At the last L&D Connect unconference – Bold L&D – we experimented with a particular facilitation technique called fishbowl.
It was massive, it was brilliant, and it was powerful.
What is it? Well, the form of fishbowl we chose to use went thus:
– select a topic for discussion
– ask a group of 3-5 people to be the ones having the discussion and would be seated in the middle of the room
– all other people present sit around the discussion group as an audience
There are some rules which kind of look like this:
– the group of 3-5 are the ones having the discussion
– the role of the audience is to observe and are invited to participate by the facilitator
– the group choose to include the observations of the group as part of their discussion or not
The facilitation of the discussion went like this:
– the group are asked to discuss the topic for five minutes
– a facilitator sits in the audience and observes
– facilitator pauses the group and invites the audience to participate offering their observations – without immediate comment from the group
– the group are then asked to continue their discussion
– this is repeated up to another two times depending on the flow of the conversation
As an added dimension, we included the use of Twitter and backchannel discussions as input into the discussion. The group were unaware of the backchannel mostly because they were immersed in the conversation. The audience were tweeting soundbites from the conversation, and the facilitator fed some of these comments to the group at the appropriate times.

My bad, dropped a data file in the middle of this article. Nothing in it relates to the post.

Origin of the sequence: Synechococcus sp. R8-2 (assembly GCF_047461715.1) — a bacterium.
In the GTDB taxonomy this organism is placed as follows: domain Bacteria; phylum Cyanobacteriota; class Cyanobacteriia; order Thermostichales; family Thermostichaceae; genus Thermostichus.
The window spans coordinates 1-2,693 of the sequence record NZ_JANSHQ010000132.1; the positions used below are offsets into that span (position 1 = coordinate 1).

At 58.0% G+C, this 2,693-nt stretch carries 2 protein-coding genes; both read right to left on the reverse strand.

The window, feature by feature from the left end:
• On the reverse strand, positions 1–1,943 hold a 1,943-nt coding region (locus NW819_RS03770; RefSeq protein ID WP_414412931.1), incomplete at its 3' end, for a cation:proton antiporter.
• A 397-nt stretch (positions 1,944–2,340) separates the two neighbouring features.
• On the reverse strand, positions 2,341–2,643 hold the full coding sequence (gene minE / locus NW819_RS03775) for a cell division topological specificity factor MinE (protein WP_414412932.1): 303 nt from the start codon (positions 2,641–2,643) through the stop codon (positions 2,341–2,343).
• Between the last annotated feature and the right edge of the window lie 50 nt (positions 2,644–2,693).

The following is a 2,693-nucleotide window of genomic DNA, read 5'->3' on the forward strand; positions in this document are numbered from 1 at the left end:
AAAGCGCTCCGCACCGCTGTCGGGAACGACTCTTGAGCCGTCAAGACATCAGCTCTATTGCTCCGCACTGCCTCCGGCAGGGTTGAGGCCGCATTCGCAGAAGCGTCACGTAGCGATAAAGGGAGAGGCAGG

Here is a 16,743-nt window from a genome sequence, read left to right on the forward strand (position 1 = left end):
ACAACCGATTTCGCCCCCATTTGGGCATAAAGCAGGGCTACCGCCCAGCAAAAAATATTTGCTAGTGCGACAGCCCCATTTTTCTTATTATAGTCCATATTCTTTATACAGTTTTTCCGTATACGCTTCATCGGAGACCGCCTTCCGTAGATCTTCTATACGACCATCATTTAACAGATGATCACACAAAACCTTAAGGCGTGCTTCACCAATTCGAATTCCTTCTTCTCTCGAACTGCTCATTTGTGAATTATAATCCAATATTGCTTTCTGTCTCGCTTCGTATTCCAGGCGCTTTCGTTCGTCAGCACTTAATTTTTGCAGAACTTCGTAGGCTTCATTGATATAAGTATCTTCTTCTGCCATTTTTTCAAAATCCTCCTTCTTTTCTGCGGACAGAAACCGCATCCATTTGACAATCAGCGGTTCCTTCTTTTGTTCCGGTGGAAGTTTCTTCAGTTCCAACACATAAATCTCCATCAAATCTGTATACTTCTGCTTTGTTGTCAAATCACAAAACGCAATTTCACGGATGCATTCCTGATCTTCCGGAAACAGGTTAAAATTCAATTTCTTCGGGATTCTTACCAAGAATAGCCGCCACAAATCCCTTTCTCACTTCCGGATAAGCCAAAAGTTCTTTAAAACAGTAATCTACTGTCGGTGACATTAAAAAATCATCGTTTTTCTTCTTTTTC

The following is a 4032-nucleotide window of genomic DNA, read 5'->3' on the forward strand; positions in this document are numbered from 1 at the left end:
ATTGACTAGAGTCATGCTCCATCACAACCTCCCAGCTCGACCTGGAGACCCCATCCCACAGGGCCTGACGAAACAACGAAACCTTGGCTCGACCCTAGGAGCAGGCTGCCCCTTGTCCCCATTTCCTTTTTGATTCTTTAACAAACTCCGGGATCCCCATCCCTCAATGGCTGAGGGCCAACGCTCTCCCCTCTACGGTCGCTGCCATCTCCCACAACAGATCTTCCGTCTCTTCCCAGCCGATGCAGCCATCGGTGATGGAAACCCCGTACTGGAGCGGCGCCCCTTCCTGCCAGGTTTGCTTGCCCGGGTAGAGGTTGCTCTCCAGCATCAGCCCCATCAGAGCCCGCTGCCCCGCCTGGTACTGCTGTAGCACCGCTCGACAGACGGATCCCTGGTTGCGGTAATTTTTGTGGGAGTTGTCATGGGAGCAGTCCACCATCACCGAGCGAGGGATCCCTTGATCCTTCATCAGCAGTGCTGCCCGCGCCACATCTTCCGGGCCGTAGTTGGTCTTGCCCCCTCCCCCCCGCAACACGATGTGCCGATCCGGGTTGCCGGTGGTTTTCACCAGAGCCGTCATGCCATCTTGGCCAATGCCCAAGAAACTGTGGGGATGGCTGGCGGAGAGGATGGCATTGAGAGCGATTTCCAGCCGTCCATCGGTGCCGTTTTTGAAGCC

There were a lot of useful insights and learnings for me from using this facilitation technique.
The first was you can only use this technique with a group once you have established a level of trust as a group. That means you need to be doing a set of activities or tasks before the fishbowl so that boundaries can be tested and people understand something about how each other operates and thinks.
The nature of the fishbowl means that you can provoke, encourage, and debate a topic as much as the group want that to happen. I chose to participate in one discussion and deliberately took a provocative stance on a topic I have particular thoughts about. Partly I allowed myself to do this, and partly I wanted to test the water to see what would happen. It’s not something I’d advocate, but what was interesting was the reaction to that approach.
It is not an inclusive technique as it actively encrouages only those who wish to experience that type of learning experience. This will mean that either the topic will allow for people with particular thoughts to be present, or it means that those who have no combunction about being actively observed will put themselves forward. It also means only those who are comfortable contributing from the audience will do so, and this may not be everyone.
Receiving input from observers feels intrusive, and this is the point about trust mentioned earlier. If I trust the group, I accept the comments. In accepting the comments, I can decide if I want to include them in my discussion or not. If I don’t trust the group, then I will also be influenced by the comments as I will feel the need to include them in order that I respond.
In an internal setting, such a technique needs to be used carefully and with purposeful intent. I have used it only once in the last six years. I used it in the context of helping to provide someone with feedback about their personal development. It was a mix of highly concentrated, defensive, challenging, and focused. The individual was left reeling from the experience, and it took some weeks before we were able to discuss his learnings from the fishbowl.
I would and will use this technique again, and this time will be seeking to use it as a facilitation technique as part of a development programme as an alternative to an action learning set.